Data Mining and Knowledge Discovery

, Volume 30, Issue 5, pp 1395–1425 | Cite as

Optimizing network robustness by edge rewiring: a general framework

  • Hau Chan
  • Leman AkogluEmail author


Spectral measures have long been used to quantify the robustness of real-world graphs. For example, spectral radius (or the principal eigenvalue) is related to the effective spreading rates of dynamic processes (e.g., rumor, disease, information propagation) on graphs. Algebraic connectivity (or the Fiedler value), which is a lower bound on the node and edge connectivity of a graph, captures the “partitionability” of a graph into disjoint components. In this work we address the problem of modifying a given graph’s structure under a given budget so as to maximally improve its robustness, as quantified by spectral measures. We focus on modifications based on degree-preserving edge rewiring, such that the expected load (e.g., airport flight capacity) or physical/hardware requirement (e.g., count of ISP router traffic switches) of nodes remain unchanged. Different from a vast literature of measure-independent heuristic approaches, we propose an algorithm, called EdgeRewire, which optimizes a specific measure of interest directly. Notably, EdgeRewire is general to accommodate six different spectral measures. Experiments on real-world datasets from three different domains (Internet AS-level, P2P, and airport flights graphs) show the effectiveness of our approach, where EdgeRewire produces graphs with both (i) higher robustness, and (ii) higher attack-tolerance over several state-of-the-art methods.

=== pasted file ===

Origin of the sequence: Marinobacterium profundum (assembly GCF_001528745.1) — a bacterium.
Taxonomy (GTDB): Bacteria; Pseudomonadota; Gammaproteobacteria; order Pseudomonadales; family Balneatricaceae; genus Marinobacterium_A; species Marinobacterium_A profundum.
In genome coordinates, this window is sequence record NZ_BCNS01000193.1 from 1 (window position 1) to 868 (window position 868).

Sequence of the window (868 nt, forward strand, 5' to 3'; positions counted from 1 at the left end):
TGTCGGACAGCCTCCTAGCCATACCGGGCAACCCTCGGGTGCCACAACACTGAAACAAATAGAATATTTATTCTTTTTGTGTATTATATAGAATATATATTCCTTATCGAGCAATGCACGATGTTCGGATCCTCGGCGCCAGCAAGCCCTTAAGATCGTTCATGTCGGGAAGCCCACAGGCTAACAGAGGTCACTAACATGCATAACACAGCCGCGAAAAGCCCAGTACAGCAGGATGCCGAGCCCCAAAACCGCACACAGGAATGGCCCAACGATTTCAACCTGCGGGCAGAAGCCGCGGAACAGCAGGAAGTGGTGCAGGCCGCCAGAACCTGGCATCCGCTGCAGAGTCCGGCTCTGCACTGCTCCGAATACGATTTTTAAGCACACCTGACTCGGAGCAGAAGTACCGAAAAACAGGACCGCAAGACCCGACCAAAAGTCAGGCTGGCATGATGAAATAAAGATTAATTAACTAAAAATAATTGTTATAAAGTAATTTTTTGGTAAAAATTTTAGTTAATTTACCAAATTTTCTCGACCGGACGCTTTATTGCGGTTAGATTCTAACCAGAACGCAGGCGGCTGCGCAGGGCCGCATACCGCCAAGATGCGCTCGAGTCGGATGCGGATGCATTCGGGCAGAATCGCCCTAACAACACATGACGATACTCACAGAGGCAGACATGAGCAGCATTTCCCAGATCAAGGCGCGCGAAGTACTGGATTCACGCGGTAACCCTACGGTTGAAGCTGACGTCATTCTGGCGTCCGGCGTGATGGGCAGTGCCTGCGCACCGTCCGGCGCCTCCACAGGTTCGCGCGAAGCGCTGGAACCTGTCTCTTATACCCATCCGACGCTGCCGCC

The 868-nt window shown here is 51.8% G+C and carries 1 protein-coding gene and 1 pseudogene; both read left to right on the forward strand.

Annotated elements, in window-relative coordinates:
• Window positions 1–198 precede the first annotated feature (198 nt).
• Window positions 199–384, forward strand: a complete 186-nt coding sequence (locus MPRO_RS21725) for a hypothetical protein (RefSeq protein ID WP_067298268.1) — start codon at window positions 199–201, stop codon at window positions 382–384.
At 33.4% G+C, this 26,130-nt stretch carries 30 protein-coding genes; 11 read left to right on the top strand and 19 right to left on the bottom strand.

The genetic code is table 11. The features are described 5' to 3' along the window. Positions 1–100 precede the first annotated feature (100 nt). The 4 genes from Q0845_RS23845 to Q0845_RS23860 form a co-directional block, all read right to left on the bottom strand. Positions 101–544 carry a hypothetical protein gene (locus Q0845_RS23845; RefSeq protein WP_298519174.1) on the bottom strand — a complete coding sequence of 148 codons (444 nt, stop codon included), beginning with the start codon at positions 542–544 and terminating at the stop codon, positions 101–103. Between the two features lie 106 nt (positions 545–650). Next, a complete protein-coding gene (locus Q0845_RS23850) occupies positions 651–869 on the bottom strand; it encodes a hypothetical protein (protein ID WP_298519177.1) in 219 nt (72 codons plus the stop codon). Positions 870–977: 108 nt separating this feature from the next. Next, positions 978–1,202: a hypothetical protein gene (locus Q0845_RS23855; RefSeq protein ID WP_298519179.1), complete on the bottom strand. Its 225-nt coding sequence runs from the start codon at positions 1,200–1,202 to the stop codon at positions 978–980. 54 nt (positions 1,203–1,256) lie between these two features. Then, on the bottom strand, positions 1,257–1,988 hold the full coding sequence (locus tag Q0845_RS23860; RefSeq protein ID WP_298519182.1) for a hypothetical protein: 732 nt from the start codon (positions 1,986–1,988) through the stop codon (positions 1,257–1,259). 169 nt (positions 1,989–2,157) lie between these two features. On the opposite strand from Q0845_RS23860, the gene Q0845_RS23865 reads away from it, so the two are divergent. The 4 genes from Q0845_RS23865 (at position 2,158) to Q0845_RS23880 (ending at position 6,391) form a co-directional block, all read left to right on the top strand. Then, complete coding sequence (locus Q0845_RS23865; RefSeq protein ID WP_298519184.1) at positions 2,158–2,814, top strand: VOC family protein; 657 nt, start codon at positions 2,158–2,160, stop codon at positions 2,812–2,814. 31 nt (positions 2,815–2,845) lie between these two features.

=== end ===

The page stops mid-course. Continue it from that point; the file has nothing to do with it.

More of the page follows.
Graph robustness Edge rewiring Robustnesss measures  Graph spectrum Optimization algorithms Attack tolerance 



The authors thank the anonymous reviewers for their useful comments. This material is based upon work supported by the ARO Young Investigator Program under Contract No. W911NF-14-1-0029, NSF CAREER 1452425, IIS 1408287 and IIP1069147, a Facebook Faculty Gift, an R&D grant from Northrop Grumman Aerospace Systems, and Stony Brook University Office of Vice President for Research. Any conclusions expressed in this material are of the authors’ and do not necessarily reflect the views, either expressed or implied, of the funding parties.


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Copyright information

© The Author(s) 2016

Authors and Affiliations

  1. 1.Department of Computer ScienceStony Brook UniversityStony BrookUSA

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